By Hillel Aron
By Joseph Tsidulko
By Patrick Range McDonald
By David Futch
By Hillel Aron
By Dennis Romero
By Jill Stewart
By Dennis Romero
Courtney Cruz, the brains and buxom beauty behind performance troupe and burlesque sensation Devil's Playground, is having a serious guest-list problem. Just one month after her cult production of Star Wars Burlesque premiered at tiny downtown club Bordello and became an overnight Internet sensation, Cruz has been overrun with requests for press and VIP passes for the likes of Nathan Hamill (son of original Luke Skywalker Mark Hamill) and major media outlets, like Access Hollywood. They are all clamoring to catch the intergalactic striptease's second installment at the much larger Henry Fonda Theater before it sells out — again.
"My in-box is insane," Cruz says, excited and a bit exasperated after a week of meetings with promoters and potential new sponsors. She orders another round of celebratory Jameson shots at Stinkers, the now-closed Silver Lake watering hole. Her petite frame pressed against the wooden bar, Cruz beckons the bartender, who delivers the shots so fast it could have been a personal record. With her wavy, jet-black hair, hazel eyes, perfectly arched brows and signature red lips, the pale, tattooed beauty is both classic Hollywood glamour and straight-up rocker. "These are on the house," the grinning bartender insists. Of course they are.
"It's a trade industry," Cruz says of her years spent scraping by as an alternative model before she became a performer and started Devil's Playground in 2007. "I realized after a few years in the industry, unless you're doing hard-core pornography, you don't make much money."
Sure, modeling earned her an incredible wardrobe, great shoes and plenty of pretty pictures, but trade alone wasn't enough to live on.
Over whiskeys at the bar, and later cozied up on her living-room couch, she tells the story of a girl from Costa Mesa with "Paris dreams," who ran off and married a rock musician at 18, divorced young, and got back on her feet as an ambitious but small-time performer at local venues, like Miss Kitty's Parlour and the Derby. Now 31, hers is the story of a woman who, after eight grueling years hustling the club circuit, went from model to dancer to nationally in-demand theater producer with Star Wars Burlesque, the show that catapulted Devil's Playground into the mainstream.
"Burlesque used to be so taboo," Cruz recalls. "For the first two years Devil's Playground wasn't profitable. There was a lot of overhead because I pay my girls fairly. I wasn't able to turn it into a profitable situation until now. The Star Wars show really put it over the top."
Devil's Playground goes beyond the cardboard of cosplay and the martini bathing of traditional burlesque; it is Warholesque, pop-art theater. Cruz highlights the kitsch in topical events, pays tribute to films, video games and comics that influenced her while she was growing up, and uses parody to reinvent fan favorites via character-driven performances and the art of undressing.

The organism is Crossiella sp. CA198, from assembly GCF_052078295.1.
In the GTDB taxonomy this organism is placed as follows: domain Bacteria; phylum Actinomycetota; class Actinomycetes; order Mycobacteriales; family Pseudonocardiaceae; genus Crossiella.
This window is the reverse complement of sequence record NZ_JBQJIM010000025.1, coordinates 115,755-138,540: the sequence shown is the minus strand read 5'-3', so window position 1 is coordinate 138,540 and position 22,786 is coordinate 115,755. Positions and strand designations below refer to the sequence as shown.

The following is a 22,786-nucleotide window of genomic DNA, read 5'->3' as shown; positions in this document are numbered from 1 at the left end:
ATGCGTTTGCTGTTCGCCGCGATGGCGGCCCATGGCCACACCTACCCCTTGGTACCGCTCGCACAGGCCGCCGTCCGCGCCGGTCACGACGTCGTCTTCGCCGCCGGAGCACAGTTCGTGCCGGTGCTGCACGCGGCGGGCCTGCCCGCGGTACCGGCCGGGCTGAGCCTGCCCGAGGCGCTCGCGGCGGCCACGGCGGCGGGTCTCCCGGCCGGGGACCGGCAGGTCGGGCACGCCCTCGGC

While the Star Wars installment is a great stage show, the space-opera striptease is only one of Cruz's creations. Other shows include Video Game Girls, Comic Book Vixens and the carnival-freak favorite Sexy Sideshow Girls. Forget fan dancing; sliding a power drill up your nose and chewing glass without so much as smudging your lipstick takes real talent.
"Bordello has been a great place for us to discover ourselves as performers, and discover what themes and characters people respond to," Cruz says of her troupe's monthly downtown residency over the last two years and its concurrent move into bigger venues. "Now we can expand upon it, up the production value, add more characters and really blow it out of the water."
So when can audiences see the next performance of Star Wars Burlesque? Maybe never. Aside from those lucky enough to have caught the first two performances this year, Cruz's most popular show has already become the stuff of legend. In March, Lucasfilm's antipiracy department issued an informal cease-and-desist letter, asking Cruz never to repeat the show.
"With the Star Wars show there were people who said, 'This isn't burlesque! These are strippers with fancy costumes!' But if you read the definition of burlesque, it's about parody and mockery. Humor is a superimportant part of it," Cruz explains. "Me and my core group of girls, we're like a gang. None of us are divas."
Thinly veiled threats from major studios aside, Cruz won't let this crimp her career. After all, the great show woman Mae West had many performances censored in her day, and she made a fortune out of it.